Butter: On Browning

For the second installment of “Butter”, we’re going to chat about brown butter. I’m obsessed with the stuff, and usually try to sneak it into any recipe that requires butter. But what’s the hype? Why does it smell so good? Why is it so hard to do? Read on to demystify the secrets of this mystifying ingredient.

The Science
So what does “brown butter” mean? The part of the butter that’s browning is the milk solids, once they’ve separated from the butterfat in the beginning of heating process. You know when you melt butter in the microwave and white seafoam-type stuff floats around the bowl? That’s the milk solids. When you heat butter past this point on the stove, the milk solids sink to the bottom and start to toast up and brown. This is the milk solids caramelizing, creating an amazing smell in your kitchen that most describe as “nutty”, while I personally prefer butterscotchy. It’s just so warm and enveloping, sometimes I feel like I shouldn’t go any further with the recipe; I can stop right there. During this process of browning, the water in the butter also evaporates, creating the bubbling and spitting that you’ll experience. Once the milk bits have browned, you have brown butter.

rubber-scraper-mvt_brown-butter_carmen-ladipo1Hot off the stove, the perfect amber color.

The Trick
Browning butter is not that hard. I repeat: browning butter is not that hard! And I’ll tell you why. There are different degrees of brown butter. You’ll notice when the milk solids start to get darker, and you’ll wonder “Is this it? Do I have brown butter?” Well, you sure could have it. Brown butter does not discriminate. You can have light brown butter, you can have dark brown butter, and anything in between. I think scientifically speaking we can say that if you’re smelling good things, you have brown butter. But 7 seconds later, the solids will be even browner. Are you getting nervous? “Oh no, is this what the internet warned me about? Will I have burnt butter in a matter of moments?” If your solids are not black, you’re safe. My point here is that there is a reasonably sized window for removing the butter from the heat that will give you brown butter before it burns. It all depends on how brown and aromatic you want to get. As long as you’re paying attention, you’re in good shape. After some practice, you will feel more comfortable leaving the butter on the heat for longer until it’s just about to burn. That’s my personal b.b. preference, but it will also depend on why you’re browning the butter in the first place.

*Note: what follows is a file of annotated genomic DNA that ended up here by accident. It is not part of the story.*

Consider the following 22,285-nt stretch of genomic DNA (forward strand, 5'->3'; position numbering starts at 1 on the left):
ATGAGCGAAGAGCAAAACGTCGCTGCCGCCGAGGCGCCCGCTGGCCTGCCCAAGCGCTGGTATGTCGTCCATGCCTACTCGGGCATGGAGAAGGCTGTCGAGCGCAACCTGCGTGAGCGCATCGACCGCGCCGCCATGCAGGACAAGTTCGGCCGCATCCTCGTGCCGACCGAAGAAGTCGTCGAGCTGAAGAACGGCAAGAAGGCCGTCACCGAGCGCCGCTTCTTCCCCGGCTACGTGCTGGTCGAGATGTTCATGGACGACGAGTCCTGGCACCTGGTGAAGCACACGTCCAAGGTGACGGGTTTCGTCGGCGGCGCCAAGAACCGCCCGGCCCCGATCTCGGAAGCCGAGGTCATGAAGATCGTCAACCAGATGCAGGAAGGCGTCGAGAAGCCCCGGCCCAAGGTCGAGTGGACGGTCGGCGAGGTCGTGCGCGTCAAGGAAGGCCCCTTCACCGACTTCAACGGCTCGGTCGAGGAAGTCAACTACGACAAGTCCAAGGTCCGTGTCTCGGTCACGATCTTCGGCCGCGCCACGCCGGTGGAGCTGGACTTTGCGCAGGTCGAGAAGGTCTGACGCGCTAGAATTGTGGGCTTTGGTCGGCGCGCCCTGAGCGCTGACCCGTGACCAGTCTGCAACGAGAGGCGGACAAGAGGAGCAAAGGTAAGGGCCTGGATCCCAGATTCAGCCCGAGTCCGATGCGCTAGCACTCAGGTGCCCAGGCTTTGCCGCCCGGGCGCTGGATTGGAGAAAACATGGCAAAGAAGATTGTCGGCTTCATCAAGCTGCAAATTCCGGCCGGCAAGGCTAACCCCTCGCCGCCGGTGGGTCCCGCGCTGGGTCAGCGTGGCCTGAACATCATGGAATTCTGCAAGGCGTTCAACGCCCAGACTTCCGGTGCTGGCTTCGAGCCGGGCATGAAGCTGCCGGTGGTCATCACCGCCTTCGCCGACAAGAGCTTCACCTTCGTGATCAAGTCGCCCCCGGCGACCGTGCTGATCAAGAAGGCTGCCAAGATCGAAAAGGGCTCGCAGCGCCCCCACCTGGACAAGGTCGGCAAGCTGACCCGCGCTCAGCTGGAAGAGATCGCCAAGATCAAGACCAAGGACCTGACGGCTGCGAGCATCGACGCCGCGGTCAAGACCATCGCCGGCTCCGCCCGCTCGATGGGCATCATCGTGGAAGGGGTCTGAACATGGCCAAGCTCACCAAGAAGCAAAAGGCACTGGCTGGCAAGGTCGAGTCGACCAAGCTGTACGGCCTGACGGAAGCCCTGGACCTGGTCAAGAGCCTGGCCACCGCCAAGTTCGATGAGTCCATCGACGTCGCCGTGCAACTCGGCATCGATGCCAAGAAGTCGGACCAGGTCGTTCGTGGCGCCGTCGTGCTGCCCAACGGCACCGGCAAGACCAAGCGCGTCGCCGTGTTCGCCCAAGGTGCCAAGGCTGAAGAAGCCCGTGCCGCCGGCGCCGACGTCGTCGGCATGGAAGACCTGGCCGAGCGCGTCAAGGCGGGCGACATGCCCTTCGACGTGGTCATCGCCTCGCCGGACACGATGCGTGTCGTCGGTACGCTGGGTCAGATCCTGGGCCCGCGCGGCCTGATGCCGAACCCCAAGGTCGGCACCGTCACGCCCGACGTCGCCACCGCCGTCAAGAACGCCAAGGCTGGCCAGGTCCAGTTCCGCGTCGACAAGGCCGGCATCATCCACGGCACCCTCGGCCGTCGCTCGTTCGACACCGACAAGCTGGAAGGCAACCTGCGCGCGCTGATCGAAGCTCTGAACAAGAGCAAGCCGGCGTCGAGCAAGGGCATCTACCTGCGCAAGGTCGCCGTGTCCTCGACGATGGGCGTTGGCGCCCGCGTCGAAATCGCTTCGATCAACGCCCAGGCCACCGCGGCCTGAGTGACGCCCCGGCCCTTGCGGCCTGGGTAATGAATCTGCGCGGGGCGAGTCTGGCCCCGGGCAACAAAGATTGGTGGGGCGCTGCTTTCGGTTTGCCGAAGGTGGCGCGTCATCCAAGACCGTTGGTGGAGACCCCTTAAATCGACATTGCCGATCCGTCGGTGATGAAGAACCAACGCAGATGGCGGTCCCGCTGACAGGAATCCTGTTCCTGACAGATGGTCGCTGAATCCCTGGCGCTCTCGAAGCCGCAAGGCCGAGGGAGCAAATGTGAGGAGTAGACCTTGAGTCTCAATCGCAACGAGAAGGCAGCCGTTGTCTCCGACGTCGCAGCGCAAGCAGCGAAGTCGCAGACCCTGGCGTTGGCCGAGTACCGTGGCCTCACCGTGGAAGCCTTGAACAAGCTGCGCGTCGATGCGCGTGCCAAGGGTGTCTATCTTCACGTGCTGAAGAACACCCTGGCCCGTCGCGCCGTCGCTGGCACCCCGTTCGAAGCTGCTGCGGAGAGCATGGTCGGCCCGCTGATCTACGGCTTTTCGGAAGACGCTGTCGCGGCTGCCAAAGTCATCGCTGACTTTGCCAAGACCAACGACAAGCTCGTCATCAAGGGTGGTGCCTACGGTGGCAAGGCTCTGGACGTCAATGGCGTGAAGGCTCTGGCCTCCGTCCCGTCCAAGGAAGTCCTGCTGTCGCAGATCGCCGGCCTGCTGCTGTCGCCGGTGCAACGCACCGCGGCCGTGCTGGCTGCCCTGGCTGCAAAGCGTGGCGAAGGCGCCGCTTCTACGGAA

rubber-scraper-mvt_brown-butter_carmen-ladipo2
2 hours later….back to room temperature and golden yellow.

The Usage
You can use brown butter in any place that you would use normal butter. For me this means browning butter for my baked goods. For others, it may mean as a sauce for fish or pasta, or simply on toast. I prefer the brownest of butters for baking because that butterscotchy flavor will come out the best. When cooking anything with brown butter, be sure to get all of the bits in play with a rubber scraper (obv.) so the flavor is at its maximum. If you answer “yes” to wanting a warm, umami-enhancing flavor added to your dish, using brown butter is a good choice.

rubber-scraper-mvt_brown-butter_carmen-ladipo3
See that’s it’s not completely solid.

The Recipe
The following procedure is how I brown butter, and it works like a charm every time.

Prepare a heat-resistant bowl near your stove or in the sink to pour the butter into once it has browned. Put your butter in a large skillet and place on medium heat. When the butter has melted, turn the heat down and stir constantly with a spatula (this keeps the milk solids from sticking to the skillet and makes for easy cleanup later). After the butter has finished spitting, pay close attention to the milk solids at the bottom of the skillet. Use the spatula to help clear the bubbles from the surface to see better. Once the solids have browned to your liking, take the skillet off the heat and carefully pour the butter into the prepared bowl. If you have a heat resistant rubber scraper, use it to scrape the sides and bottom of the skillet to catch all the butter. Use immediately for hot dishes or let cool for baking.

rubber-scraper-mvt_brown-butter_carmen-ladipo4
The dark and browned milk fats at the bottom are the most important part!

Sometimes I have enough time to wait for the brown butter to solidify to room temperature before I start to make a dough, and other times I’ll throw it in the fridge for a few minutes to cool it off enough to keep the eggs in the dough from cooking. It’s usually a little easier to work the dough when the butter has cooled, but either option will give you delicious results.

rubber-scraper-mvt_brown-butter_carmen-ladipo5
Dumped into a large mixing bowl. If you could smell this lump of fat…

Go forth and brown! What other butter questions are you dying to have answered? Leave them in the comments below ⬇

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The New Adventures of Old Shortbread & the Arrival of Adulthood…

 

…but mostly upperclassman-dom and off-campus living. Welcome to my new living abode, and more importantly, my new kitchen. It’s quite small; I feel a bit like Smitten Kitchen, minus a few years and a book tour. This little thing is shared among 4 girls. The home of new creations, old family recipes, and college-edition Chopped competitions…we’ll see about that one.